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9 responses to “In Praise of Carytown

  1. I agree with you about the City’s benign neglect being a factor in the success of Carytown. But there is more.

    I remember that stretch of street from the 1950s. The glue that held it together was the Byrd Theater, which created the pedestrian traffic, and Cary Court, with its wonderful bakery and other shops, and the “NY Deli” between these. And you could go to Byrd Park for recreation and then get refreshments along Cary Street afterwards. I don’t think the rest of the strip was zoned commercial so much as a lot of mixed-use storefronts dating from pre-zoning days, back when the theater was built, and thus grandfathered; that plus the deliberately commercial Cary Court enclave was enough to overcome neighborhood opposition to all the parking on side streets. It isn’t surprising that restaurants moved into to the strip but there weren’t many in the early years aimed at the evening trade; what I remember were sandwich shops (like the Deli) aimed at daytime pedestrians.

    All this was in sharp contrast to the east side of the Boulevard. Cary Street eastbound, paired with Main Street westbound, had a few businesses around Robinson St, mainly black-owned, but few pedestrians, no casual shopping for several blocks until you reached Meadow St.

    The Fan and its westward “Museum District” expansion were streetcar suburbs, of course, and the commercial areas generally betrayed where the streetcars had run (Broad, Robinson, Floyd west of Robinson [then Grove west of the Beltline], Main below Robinson, Belmont). These were converted to bus lines when I rode them but followed the old tracks. Still, what’s interesting is that the street car, and later busses, never ran down Cary Street, unlike that similar congregation of businesses around Libbie and Grove and the Westhampton Theater that was clearly centered on the streetcar line. If you wanted to get to CaryTown by public transit, you walked from Floyd Avenue.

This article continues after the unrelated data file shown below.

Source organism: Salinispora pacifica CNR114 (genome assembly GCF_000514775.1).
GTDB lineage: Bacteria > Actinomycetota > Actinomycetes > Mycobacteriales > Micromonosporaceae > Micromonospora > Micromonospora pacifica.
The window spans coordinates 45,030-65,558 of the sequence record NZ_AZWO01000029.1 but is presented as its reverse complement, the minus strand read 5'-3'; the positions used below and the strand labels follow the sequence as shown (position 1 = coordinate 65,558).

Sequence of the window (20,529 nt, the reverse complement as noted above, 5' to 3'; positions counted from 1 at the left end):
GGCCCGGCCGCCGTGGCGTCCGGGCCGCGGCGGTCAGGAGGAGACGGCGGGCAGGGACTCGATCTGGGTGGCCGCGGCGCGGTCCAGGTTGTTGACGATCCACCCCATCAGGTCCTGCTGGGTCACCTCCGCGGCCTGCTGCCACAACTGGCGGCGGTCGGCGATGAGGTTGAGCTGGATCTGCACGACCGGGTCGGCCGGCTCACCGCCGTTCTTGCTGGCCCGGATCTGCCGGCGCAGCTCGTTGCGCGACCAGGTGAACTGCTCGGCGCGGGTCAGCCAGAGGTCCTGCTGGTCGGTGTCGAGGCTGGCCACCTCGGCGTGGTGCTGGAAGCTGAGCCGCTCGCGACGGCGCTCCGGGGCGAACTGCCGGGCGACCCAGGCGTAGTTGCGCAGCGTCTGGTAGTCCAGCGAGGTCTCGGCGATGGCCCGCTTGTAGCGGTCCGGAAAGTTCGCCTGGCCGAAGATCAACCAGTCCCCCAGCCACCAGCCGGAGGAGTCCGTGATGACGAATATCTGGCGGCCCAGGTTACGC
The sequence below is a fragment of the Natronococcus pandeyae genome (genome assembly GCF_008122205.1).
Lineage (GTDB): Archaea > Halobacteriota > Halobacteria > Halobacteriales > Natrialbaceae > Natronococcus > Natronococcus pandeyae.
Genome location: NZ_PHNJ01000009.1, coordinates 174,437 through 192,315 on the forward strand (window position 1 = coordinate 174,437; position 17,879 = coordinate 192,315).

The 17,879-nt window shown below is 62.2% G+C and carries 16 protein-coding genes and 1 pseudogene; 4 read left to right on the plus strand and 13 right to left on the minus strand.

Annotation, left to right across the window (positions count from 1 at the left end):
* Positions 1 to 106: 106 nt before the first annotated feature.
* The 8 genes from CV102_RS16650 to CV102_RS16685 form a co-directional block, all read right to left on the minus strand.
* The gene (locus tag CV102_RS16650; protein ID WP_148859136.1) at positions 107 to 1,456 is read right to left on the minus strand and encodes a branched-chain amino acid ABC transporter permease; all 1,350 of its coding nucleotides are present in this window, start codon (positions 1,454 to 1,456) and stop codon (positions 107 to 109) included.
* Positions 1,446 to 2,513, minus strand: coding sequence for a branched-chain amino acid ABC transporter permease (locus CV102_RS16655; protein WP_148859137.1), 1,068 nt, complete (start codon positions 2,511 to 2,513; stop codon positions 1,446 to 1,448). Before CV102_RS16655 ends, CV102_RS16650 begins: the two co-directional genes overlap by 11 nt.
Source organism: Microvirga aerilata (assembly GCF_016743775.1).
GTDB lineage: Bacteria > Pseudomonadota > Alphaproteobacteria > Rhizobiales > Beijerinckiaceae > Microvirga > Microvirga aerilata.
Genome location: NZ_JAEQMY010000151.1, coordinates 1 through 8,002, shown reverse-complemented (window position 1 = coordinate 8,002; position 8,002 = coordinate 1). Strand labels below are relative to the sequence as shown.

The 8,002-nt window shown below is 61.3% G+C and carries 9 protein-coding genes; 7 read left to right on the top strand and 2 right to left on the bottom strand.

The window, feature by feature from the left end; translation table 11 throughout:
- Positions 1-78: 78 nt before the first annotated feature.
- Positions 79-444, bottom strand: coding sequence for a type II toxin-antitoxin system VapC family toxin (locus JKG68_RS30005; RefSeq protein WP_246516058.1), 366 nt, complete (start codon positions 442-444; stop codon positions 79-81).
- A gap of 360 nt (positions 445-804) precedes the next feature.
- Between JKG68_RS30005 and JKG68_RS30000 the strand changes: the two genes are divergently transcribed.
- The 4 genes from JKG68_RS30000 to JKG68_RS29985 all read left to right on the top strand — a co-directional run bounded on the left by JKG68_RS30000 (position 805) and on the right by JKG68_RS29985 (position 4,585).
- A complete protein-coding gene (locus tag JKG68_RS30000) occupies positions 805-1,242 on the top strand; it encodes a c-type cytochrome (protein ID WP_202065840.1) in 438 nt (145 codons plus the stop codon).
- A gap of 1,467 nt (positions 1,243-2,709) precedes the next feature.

I can’t think of a single factor that “made the difference” in creating CaryTown, but the construction of Cary Court with all that free parking (a marvel in the ’50s) combined with the grand old Byrd Theater just down the street was what I remember. And now, the district has been there long enough that it has cult status!

  2. One unmentioned problem with Carytown is rent gouging, It’s hard to hang in there for some store owners.

  3. Makes one wonder what things propel Carytown and not other areas – and what role that govt plays – or not.

    Places like Carytown could be “labs” for better understanding what govt policies ought to be – or not – or perhaps places like Carytown are pure happenstance and have nothing what-so-ever to do with govt one way or the other…

    Could a private developer with a large enough area – “create” a Carytown?

    • I don’t think a private developer could create a Carytown any more than a municipal redevelopment plan could. A private developer would impose a unified vision. It might be a great vision — but it wouldn’t create the kind of diverse, eclectic place that Carytown is.

  4. Cory towns are wonderful. Georgetown DC has changed its clothes and disguise more than a dozen times. Sometimes government plays a roll, sometimes not. Same with developers who for example have typically played important rolls in Georgetown’s many revivals, just not obviously so in most cases, but obviously so nevertheless in some important and high profile cases, too.

  5. I keyed off of this: ” impose a unified vision”.

    whether Govt or Private sector – is that the right thing to do ?

    do you want urban areas actually “planned” in that way?

    what things that are part and parcel of Carytown – could not be replicated in a planning process?

    Is this a potential key to attracting more people to urban areas to live as well as work rather than commute to residential subdivision-laden suburbs?

  6. also should point out – there are hundreds, perhaps thousands of small towns in the USA that look like this:

    and this

    that used to be more often than not – places like Carytown in their heyday.

    how does Carytown survive and prosper rather than meeting the fate of these other places – of which I bet are more than a few in Richmond itself?